Philosophy comes to us humans as an appeal to search for
wisdom, understanding, insight and knowledge. All humans
experience this. It is not so much a human creation like the
sciences, but much rather a gift to humans to which they must
respond. This calling does not come from above or beyond, but
from inside ourselves.
It is in a very fundamental way a call to exercise the most
distinguished quality we possess, namely thinking. It is a call to
think properly, adequately, responsibly, inventively, and not only
critically. Pascal stated: “Let us try our best to think well; that is
the principle of morality.”
The philosopher is required and called upon to encourage
thinking, to identify flaws in thinking, to protest or revolt against
deliberate distortions in thinking, to identify gaps in mental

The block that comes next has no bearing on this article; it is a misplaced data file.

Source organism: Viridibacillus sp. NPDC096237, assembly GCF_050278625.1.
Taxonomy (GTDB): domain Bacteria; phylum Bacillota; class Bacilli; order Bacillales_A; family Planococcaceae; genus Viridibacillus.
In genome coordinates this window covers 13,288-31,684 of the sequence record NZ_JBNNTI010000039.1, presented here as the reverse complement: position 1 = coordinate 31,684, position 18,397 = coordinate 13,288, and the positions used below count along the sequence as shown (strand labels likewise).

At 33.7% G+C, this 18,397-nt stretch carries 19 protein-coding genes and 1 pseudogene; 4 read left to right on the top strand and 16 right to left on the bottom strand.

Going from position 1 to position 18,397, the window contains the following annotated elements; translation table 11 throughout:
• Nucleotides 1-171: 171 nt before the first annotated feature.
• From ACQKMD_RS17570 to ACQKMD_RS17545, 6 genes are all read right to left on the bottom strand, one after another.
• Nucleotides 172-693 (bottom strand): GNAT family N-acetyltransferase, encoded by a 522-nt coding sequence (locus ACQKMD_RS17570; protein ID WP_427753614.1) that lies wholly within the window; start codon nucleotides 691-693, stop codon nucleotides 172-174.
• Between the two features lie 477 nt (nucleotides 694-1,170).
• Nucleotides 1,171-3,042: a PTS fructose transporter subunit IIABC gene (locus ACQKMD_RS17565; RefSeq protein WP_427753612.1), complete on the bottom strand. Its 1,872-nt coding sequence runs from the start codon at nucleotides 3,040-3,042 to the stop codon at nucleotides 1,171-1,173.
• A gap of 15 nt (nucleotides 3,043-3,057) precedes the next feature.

activity and to identify traces of philosophy and the philosophical
wherever they appear or may appear. The philosophers Hegel,
Deleuze and Prigogine serve as examples.
This calling is irresistible and inexhaustible. It haunts us
wherever we are and in whatever we do. The philosophic mind
can never stop philosophising. Gadamer stated: Not from
transcendental revelation, but out of the power of deepening,
and the spiritualization of the own earthly-humanly being, the
road to salvation opens up.